Architecture and Design Obsession
Andrea Branzi passes away at 84
Andrea Branzi, an Italian architect, designer, and educator known for his significant contributions to the fields of architecture, industrial design, and urban planning, has died at the age of 84. Stefano Boeri bids farewell to the designer with a heartfelt Instagram post.
‘Andrea Branzi has left us. He was a giant of radical thought on human spaces, a sophisticated historian of italian design, a visionary artist capable of inhabiting other universes and parallel worlds with irony. He leaves us a powerful and generative legacy of works and texts; and a film produced a year ago by Triennale which is his intellectual testament. He left us thinking and dreaming. A few hours ago, we spoke with him and Nicoletta and Emanuele Coccia to resume the project of a ‘Great Paris’ crossed by 50 thousand large sacred cows -so that they could ‘reduce metropolitan stress’. Ciao Andrea, keep dreaming about us.
image © designboom
Andrea Branzi’s Architectural and Design Journey
Andrea Branzi began his architectural journey at the Florence School of Architecture, where he earned his degree in 1966. During the 1960s and early 1970s, Branzi founded Archizoom Associati together with Gilberto Corretti, Paolo Deganello, and Massimo Morozzi, an experimental design group known for its groundbreaking projects, including the visionary No-Stop-City, an unbuilt project presenting an urban utopia where the architectural form disappears and only the essential remains.
‘A project that was of great importance for me, but also for my generation, for many artists that came afterwards was the No-Stop-City project,’ Branzi told designboom in 2003. ‘A fluid metropolis, where even the concept of modernity within order changes towards an idea of uncontrollable complexity and a world destined to a huge diversification. Today I see that this type of scenario is appreciated, shared by famous contemporary architects who recognize the radical movement and the No-Stop City project to be a genetic event, which intercepted a development in the culture of the project, becoming an example within the project itself.’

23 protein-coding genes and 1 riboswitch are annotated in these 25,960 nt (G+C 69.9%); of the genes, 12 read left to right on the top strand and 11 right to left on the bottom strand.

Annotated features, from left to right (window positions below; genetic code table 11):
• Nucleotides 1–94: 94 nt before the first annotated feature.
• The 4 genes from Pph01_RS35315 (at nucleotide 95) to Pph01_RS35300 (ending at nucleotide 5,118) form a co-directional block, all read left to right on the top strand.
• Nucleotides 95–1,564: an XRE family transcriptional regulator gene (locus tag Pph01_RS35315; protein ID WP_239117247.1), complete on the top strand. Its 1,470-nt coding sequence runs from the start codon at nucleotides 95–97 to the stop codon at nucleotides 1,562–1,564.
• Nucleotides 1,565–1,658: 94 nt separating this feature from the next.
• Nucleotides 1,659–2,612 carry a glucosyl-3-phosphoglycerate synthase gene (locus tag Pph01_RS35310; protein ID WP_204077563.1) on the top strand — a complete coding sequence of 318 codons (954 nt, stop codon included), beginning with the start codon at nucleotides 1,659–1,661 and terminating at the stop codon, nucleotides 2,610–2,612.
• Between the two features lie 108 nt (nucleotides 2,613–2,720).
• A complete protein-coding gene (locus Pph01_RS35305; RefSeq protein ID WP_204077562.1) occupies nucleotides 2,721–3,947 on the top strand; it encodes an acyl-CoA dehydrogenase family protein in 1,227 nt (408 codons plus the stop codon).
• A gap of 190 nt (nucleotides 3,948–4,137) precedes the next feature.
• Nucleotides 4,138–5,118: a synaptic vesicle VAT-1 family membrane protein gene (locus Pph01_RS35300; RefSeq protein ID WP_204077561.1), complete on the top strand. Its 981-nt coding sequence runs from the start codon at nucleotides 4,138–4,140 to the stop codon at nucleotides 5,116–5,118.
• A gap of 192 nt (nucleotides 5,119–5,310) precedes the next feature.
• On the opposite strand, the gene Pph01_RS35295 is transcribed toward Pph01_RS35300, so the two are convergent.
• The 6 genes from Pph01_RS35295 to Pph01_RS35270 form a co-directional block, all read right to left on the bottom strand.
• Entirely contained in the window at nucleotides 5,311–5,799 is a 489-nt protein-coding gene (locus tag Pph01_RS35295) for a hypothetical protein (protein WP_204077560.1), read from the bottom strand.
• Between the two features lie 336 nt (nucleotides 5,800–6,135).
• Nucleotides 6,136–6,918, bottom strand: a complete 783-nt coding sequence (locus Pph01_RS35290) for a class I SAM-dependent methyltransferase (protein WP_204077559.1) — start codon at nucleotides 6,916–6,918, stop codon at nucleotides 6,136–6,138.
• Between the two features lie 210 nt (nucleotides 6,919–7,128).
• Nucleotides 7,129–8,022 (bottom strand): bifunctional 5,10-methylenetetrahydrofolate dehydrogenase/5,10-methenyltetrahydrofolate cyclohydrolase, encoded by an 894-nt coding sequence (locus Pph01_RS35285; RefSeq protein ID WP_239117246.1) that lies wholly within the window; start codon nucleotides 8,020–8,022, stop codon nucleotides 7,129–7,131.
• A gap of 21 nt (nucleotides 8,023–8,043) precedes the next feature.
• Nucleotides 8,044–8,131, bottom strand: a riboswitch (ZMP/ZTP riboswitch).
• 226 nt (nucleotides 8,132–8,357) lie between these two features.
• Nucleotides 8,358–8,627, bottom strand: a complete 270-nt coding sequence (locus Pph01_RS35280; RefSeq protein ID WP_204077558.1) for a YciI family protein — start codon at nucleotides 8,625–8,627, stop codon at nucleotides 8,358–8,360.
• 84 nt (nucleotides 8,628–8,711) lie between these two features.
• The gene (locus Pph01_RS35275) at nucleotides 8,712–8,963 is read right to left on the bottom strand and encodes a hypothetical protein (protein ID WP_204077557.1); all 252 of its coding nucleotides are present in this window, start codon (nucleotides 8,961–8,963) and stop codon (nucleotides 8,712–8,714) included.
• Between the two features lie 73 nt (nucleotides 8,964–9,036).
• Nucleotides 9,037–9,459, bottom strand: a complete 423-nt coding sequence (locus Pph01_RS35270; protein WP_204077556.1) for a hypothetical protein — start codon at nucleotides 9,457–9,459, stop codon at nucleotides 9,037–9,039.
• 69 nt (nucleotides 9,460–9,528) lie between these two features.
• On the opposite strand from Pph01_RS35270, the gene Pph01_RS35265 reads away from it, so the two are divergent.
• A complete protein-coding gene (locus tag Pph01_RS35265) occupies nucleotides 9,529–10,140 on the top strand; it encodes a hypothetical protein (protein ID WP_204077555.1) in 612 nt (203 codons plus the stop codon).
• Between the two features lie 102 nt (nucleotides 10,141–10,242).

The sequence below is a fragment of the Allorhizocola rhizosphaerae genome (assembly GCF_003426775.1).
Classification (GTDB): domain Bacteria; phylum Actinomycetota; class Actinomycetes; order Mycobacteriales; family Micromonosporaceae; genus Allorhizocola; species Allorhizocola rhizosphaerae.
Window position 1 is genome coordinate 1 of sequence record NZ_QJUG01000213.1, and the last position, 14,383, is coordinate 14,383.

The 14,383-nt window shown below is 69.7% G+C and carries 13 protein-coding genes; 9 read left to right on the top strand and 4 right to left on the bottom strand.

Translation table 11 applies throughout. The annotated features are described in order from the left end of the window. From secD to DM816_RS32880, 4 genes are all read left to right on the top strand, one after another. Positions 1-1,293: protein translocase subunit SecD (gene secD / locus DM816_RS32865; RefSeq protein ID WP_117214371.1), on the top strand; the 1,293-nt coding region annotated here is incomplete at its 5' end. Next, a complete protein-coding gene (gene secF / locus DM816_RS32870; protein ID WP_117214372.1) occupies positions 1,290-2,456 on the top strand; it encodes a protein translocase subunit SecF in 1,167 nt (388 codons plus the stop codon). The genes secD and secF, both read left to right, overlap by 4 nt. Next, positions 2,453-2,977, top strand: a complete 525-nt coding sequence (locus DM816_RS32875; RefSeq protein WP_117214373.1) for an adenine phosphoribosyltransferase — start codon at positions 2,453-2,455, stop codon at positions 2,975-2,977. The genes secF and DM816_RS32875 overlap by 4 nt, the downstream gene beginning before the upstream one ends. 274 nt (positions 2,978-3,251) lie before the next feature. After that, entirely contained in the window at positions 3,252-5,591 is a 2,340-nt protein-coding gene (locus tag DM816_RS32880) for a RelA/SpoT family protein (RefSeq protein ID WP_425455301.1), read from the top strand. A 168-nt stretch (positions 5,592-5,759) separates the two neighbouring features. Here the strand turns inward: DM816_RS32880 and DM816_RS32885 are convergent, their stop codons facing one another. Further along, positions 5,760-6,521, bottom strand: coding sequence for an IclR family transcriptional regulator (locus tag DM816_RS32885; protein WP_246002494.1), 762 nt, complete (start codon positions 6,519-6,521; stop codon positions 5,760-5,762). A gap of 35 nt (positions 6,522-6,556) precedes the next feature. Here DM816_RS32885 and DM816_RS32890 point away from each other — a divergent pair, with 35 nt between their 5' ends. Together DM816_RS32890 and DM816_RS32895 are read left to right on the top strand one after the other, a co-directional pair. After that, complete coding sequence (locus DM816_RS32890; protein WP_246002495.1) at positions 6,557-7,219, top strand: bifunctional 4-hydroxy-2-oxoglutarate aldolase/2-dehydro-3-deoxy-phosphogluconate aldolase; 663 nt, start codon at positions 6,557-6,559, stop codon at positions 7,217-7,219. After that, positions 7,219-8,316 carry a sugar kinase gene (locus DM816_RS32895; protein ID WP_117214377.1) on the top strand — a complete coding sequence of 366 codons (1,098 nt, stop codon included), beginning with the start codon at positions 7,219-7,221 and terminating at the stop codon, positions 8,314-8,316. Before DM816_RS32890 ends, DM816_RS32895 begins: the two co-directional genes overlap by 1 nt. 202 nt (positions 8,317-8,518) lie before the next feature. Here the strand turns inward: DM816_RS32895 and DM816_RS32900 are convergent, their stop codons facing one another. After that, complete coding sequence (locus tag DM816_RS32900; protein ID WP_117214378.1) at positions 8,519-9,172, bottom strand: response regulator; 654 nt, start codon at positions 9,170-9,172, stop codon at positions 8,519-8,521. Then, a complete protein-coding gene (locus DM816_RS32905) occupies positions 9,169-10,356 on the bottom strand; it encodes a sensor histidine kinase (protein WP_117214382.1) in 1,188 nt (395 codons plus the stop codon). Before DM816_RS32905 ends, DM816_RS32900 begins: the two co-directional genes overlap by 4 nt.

No-Stop City (1970) by Archizoom Associati
Some of Andrea Branzi’s notable furniture designs include the Superonda sofa (1966), the Mies chair (1968), and the modular Safari sofa (1968). These pieces were created with the intention of challenging conventional notions of how we use and interact with furniture. Later, he played a significant role in Studio Alchimia, founded in 1976, and collaborated with the Memphis Group in the early 1980s. In the mid-1980s, Branzi shifted his design approach away from the highly stylized aesthetics of postmodernism and embraced what he termed ‘neoprimitivism,’ blending elements of nature and artificiality.
The pieces featured raw sections of trees integrated into sleek and minimalist tables, chairs, and benches, all characterized by a grayscale color palette. Branzi’s impact extends beyond his design work. He co-founded Domus Academy, the first international post-graduate design school, and served as a professor and chairman of the School of Interior Design at the Politecnico di Milano until 2009.
Domestic Animals bench (1985) by Andrea & Nicoletta Branzi | image courtesy of Wright
In more recent years, Branzi’s designs have evolved into personal objects with a fragmented composition and subtle Yiddish irony. These designs reflect his ongoing exploration of innovative concepts and aesthetics in the world of furniture and object design. Branzi has received several awards throughout his career, including three Compasso d’Oro, honored for individual or group effort in 1979, 1987, and 1995. Additionally, he received the title of Honorary Royal Designer in the United Kingdom in 2008 and an honorary degree from La Sapienza in Rome.
His work was also featured in an installation at the Fondation Cartier in Paris in the same year. In 2018, Branzi received the prestigious Rolf Schock Prize in Visual Arts from the Swedish Royal Academy of Fine Arts. Andrea Branzi’s design legacy endures, with his works held in the permanent collections of esteemed institutions like the Centre Pompidou in Paris, the Israel Museum in Jerusalem, the Museum of Fine Arts in Houston, Texas, the Museum of Modern Art in New York, and the Victoria & Albert Museum in London, among others.
Safari sofa (1967) by Archizoom Associati | image courtesy of Poltronova